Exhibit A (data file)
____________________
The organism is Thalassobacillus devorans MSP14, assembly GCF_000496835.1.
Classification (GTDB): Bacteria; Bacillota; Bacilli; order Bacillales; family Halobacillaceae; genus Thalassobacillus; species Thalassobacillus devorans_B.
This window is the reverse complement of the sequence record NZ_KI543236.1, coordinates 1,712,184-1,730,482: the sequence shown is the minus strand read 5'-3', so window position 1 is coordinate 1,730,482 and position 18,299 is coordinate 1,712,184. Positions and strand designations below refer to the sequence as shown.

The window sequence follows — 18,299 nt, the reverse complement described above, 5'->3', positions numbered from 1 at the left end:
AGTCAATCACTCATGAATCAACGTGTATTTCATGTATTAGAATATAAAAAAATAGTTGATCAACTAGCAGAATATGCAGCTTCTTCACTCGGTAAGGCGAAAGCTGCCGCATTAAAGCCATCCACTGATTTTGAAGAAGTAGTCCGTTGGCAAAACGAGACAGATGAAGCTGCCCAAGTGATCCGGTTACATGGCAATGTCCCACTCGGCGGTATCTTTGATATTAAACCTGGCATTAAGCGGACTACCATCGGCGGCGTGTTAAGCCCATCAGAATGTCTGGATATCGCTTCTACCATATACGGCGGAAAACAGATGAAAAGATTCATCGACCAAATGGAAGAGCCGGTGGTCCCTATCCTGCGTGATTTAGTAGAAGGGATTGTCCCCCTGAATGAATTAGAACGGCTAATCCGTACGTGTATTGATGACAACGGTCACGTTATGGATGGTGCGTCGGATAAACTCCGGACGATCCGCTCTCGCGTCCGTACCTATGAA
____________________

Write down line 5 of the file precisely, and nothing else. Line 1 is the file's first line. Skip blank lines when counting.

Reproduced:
AGTCAATCACTCATGAATCAACGTGTATTTCATGTATTAGAATATAAAAAAATAGTTGATCAACTAGCAGAATATGCAGCTTCTTCACTCGGTAAGGCGAAAGCTGCCGCATTAAAGCCATCCACTGATTTTGAAGAAGTAGTCCGTTGGCAAAACGAGACAGATGAAGCTGCCCAAGTGATCCGGTTACATGGCAATGTCCCACTCGGCGGTATCTTTGATATTAAACCTGGCATTAAGCGGACTACCATCGGCGGCGTGTTAAGCCCATCAGAATGTCTGGATATCGCTTCTACCATATACGGCGGAAAACAGATGAAAAGATTCATCGACCAAATGGAAGAGCCGGTGGTCCCTATCCTGCGTGATTTAGTAGAAGGGATTGTCCCCCTGAATGAATTAGAACGGCTAATCCGTACGTGTATTGATGACAACGGTCACGTTATGGATGGTGCGTCGGATAAACTCCGGACGATCCGCTCTCGCGTCCGTACCTATGAA